Haris Jamil explores the colonial inheritance of contemporary contempt of court laws in India and how the civilising mission is reinvented domestically to stifle radical dissent and revolution. Jamil observes the ease with which such laws sit alongside international human rights law.
As all of our lives now seem suspended between an imagined past and an unknown future, Banan Abdelrahman reflects along with those who are habitually unsettled and displaced, by entering into one family’s experience of a significant journey.
Compiled and narrated by Shahd Hammouri.
Christiane Wilke reflects on the possible gaps in the ICC’s engagement with Afghanistan through the lens of the United Nations Assistance Mission to Afghanistan’s Annual Report on the Protection of Civilians in Armed Conflict.
Vasanthi Venkatesh and Fahad Ahmad reflect on the BJP’s insidious use of legitimate state power through administrative regulation, constitutionalism, citizenship determination, adoption of international law and neoliberal economic policies, to further its ‘Hindutva’ ideology.
Adil Hasan Khan unpacks the colonial histories of the project of modernity in India and transcends the distinction between secular and anti-secular. He envisions a relationship between law, religion and politics whereby politics is neither fully determined by religion and law, nor entirely bereft of an ethic; and he turns to traditions of civility to inspire peaceful cohabitation.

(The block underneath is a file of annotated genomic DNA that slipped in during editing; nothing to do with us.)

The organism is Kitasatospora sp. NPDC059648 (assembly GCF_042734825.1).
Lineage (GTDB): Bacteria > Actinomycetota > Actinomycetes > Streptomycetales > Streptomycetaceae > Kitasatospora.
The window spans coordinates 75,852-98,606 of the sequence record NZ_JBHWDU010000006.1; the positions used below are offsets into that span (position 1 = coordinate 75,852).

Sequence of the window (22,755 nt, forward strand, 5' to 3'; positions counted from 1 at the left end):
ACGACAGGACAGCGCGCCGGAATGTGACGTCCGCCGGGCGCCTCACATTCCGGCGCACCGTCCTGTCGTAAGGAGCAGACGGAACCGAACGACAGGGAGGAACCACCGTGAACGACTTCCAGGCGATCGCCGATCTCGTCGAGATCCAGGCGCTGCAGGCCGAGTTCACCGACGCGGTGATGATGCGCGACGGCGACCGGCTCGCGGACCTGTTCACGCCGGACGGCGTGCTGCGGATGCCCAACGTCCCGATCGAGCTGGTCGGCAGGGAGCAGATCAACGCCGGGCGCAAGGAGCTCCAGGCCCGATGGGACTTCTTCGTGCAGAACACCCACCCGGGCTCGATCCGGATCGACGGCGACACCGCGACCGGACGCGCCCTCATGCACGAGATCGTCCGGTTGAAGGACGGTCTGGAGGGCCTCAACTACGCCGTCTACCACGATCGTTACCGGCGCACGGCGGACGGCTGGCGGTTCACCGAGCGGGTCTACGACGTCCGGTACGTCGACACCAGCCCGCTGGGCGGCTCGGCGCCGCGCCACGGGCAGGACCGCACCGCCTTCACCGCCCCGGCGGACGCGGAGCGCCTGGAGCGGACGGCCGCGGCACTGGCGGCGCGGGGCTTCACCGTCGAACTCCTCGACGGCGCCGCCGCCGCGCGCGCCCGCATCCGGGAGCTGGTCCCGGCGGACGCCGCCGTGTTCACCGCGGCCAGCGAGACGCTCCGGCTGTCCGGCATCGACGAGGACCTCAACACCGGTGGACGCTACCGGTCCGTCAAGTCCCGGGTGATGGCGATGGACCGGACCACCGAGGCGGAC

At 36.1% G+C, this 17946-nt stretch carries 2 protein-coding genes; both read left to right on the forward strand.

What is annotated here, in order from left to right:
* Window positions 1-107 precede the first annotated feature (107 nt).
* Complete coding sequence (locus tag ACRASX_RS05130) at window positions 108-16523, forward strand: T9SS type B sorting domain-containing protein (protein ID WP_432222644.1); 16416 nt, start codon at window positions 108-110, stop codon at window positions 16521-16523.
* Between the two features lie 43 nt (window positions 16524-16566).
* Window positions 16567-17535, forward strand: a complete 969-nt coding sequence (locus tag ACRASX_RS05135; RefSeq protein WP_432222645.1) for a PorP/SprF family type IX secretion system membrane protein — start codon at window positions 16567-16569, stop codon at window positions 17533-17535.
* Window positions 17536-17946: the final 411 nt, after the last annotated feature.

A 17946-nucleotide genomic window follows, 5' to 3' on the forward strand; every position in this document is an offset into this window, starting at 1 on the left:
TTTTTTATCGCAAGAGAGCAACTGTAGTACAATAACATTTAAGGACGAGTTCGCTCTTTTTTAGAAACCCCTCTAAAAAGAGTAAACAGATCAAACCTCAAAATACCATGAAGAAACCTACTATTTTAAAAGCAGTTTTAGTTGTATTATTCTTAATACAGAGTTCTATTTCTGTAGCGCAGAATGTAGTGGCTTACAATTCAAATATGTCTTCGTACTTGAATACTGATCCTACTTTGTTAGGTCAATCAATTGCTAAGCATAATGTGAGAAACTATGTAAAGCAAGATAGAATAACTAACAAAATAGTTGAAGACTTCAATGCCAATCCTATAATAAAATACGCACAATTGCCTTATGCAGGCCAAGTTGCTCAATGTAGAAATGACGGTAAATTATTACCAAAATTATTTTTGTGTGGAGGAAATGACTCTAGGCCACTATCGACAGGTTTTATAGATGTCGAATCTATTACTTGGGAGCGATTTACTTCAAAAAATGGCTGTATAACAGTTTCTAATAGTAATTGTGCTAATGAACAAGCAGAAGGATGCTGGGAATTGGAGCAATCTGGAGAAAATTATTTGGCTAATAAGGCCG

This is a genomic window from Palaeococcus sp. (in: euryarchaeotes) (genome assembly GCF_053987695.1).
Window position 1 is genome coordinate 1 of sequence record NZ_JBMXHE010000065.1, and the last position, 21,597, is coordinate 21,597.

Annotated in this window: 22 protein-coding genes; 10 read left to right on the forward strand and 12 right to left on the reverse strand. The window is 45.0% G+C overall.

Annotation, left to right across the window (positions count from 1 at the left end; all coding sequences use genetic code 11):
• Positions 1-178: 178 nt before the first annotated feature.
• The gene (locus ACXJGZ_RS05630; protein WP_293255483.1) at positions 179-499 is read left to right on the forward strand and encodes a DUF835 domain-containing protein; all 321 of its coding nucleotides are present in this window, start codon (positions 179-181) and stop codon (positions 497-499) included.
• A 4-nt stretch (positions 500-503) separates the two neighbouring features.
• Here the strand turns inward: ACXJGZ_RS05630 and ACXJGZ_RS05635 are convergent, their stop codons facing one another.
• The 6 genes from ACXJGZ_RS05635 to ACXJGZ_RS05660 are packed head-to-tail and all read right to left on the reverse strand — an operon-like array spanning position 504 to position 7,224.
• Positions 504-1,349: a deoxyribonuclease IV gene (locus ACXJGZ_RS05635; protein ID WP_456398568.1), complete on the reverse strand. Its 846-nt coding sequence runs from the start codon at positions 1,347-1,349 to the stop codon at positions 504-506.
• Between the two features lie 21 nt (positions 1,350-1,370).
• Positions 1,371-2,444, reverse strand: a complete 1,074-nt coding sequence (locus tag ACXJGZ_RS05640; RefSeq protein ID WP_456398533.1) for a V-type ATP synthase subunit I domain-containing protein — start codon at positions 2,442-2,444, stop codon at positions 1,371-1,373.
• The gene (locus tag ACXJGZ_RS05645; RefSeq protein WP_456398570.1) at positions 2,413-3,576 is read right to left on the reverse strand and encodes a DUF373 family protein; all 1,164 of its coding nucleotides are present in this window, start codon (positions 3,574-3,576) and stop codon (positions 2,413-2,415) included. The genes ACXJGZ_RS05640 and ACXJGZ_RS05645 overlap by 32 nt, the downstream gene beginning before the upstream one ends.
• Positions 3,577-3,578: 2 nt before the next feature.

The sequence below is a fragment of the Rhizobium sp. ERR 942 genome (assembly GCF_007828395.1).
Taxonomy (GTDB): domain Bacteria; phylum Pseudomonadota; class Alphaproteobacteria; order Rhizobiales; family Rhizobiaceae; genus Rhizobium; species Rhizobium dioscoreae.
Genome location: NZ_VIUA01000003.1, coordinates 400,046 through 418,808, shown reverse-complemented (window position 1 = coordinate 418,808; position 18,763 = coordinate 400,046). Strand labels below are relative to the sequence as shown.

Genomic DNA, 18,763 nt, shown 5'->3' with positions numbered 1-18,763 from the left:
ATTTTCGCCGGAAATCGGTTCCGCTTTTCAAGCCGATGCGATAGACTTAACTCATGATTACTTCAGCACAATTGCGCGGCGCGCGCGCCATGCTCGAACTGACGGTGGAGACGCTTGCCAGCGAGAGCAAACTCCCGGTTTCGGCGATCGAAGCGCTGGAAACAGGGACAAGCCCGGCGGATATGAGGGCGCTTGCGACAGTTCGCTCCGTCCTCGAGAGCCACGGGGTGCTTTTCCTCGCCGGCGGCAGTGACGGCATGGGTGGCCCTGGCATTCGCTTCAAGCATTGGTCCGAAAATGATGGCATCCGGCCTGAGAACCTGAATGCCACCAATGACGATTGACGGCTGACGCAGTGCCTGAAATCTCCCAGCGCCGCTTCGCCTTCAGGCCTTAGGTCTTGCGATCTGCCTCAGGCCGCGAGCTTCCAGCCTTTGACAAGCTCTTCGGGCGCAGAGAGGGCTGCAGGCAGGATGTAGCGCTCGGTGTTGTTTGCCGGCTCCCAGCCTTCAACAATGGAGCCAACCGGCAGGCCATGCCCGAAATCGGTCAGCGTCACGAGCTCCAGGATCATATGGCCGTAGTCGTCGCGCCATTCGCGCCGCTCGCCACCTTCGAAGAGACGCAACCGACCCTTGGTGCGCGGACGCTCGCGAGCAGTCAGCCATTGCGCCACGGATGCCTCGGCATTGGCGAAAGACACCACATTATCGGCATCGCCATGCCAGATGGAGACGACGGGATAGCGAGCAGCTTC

Shahd Hammouri recalls Allende’s speech and traces the spirals of history – the discourse and conduct – that over time led to the gradual exclusion of economic and corporate matters from public international law, and the normalisation of such a state of affairs.
Shrimoyee Nandini Ghosh reflects on the historical trajectories and consequences of the international community’s domestication of Kashmir, and maps how the Indian legal order serves to simultaneously effectuate and erase the conditions of militarized occupation, armed conflict and complex permanent emergency in Kashmir.
J. Kēhaulani Kauanui discusses her monograph, ‘Paradoxes of Hawaiian Sovereignty: Land, Sex, and the Colonial Politics of State Nationalism’, with Ntina Tzouvala.
Mohammad Shahabuddin elucidates in a new book why minorities are often marginalized in postcolonial states, through identifying three visions of the postcolonial state, and tracing the operations of international law therein.